|US20060074969 *||29 Oct 2004||6 Apr 2006||Microsoft Corporation||Workflow interaction|
|US20060092138 *||29 Oct 2004||4 May 2006||Microsoft Corporation||Systems and methods for interacting with a computer through handwriting to a screen|
|US20060106858 *||16 Nov 2004||18 May 2006||Microsoft Corporation||Methods and systems for server side form processing|
|US20060107197 *||15 Nov 2004||18 May 2006||Microsoft Corporation||Role-dependent action for an electronic form|
|US20060129583 *||15 Dec 2004||15 Jun 2006||Microsoft Corporation||Recursive sections in electronic forms|
|US20060136355 *||20 Dec 2004||22 Jun 2006||Microsoft Corporation||Scalable object model|
|US20060161837 *||14 Jan 2005||20 Jul 2006||Microsoft Corporation||Structural editing operations for network forms|
|US20060168527 *||16 Nov 2004||27 Jul 2006||Microsoft Corporation||Methods and systems for exchanging and rendering forms|
|US20060181742 *||10 Apr 2006||17 Aug 2006||Millenium L.P.||Information processing methodology|
|US20060186194 *||2 May 2006||24 Aug 2006||Richardson Joseph L||Image exchange without full micr qualification|
|US20060197982 *||4 Mar 2005||7 Sep 2006||Microsoft Corporation||Designer-created aspect for an electronic form template|
|US20060230338 *||30 Mar 2005||12 Oct 2006||Microsoft Corporation||Data-driven actions for network forms|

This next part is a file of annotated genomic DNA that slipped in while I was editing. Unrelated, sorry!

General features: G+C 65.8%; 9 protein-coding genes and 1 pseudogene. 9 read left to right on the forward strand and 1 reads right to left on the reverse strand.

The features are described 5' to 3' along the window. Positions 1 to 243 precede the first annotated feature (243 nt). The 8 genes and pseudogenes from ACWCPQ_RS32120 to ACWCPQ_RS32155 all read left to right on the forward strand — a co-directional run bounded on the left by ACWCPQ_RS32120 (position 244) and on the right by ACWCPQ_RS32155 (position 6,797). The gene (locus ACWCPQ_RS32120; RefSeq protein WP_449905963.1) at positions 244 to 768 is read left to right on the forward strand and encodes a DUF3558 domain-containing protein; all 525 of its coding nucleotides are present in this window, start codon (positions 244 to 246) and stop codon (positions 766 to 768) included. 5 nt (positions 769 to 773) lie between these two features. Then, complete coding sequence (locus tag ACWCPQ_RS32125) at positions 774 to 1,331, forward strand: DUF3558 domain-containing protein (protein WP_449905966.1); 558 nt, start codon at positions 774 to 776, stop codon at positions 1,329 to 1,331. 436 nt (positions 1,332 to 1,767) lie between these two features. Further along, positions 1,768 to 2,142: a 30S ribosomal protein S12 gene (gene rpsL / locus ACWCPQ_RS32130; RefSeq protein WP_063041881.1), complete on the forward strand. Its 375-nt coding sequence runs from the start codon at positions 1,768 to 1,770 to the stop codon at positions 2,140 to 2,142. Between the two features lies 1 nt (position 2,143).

|US20060235829 *||15 Apr 2005||19 Oct 2006||Microsoft Corporation||Query to an electronic form|
|US20060294451 *||27 Jun 2005||28 Dec 2006||Microsoft Corporation||Template for rendering an electronic form|
|US20070011665 *||21 Jun 2005||11 Jan 2007||Microsoft Corporation||Content syndication platform|
|WO2003032266A1 *||27 Sep 2002||17 Apr 2003||Australia And New Zealand Bank||Voucher processing|
|U.S. Classification||235/437, 382/311|
|International Classification||G06K5/00, G06K17/00|
|Cooperative Classification||G06K17/00, G06K5/00, G06K2017/0038|
|European Classification||G06K5/00, G06K17/00|
|23 Dec 1982||AS||Assignment|
Owner name: NCR CORPORATION, DAYTON, OH A CORP. OF MD
Free format text: ASSIGNMENT OF ASSIGNORS INTEREST.;ASSIGNORS:LEPIC, DANIEL A.;NALLY, ROBERT B.;REEL/FRAME:004079/0896
Effective date: 19821216
|2 Jul 1985||AS||Assignment|
Owner name: NCR CANADA LTD - NCR CANADA LTEE MISSISSAUGA, ONT
Free format text: ASSIGNMENT OF ASSIGNORS INTEREST.;ASSIGNOR:NCR CORPORATION;REEL/FRAME:004425/0385
Effective date: 19850626
|2 Mar 1989||FPAY||Fee payment|
Year of fee payment: 4
|18 Mar 1993||FPAY||Fee payment|
Year of fee payment: 8
|1 Apr 1997||FPAY||Fee payment|
Year of fee payment: 12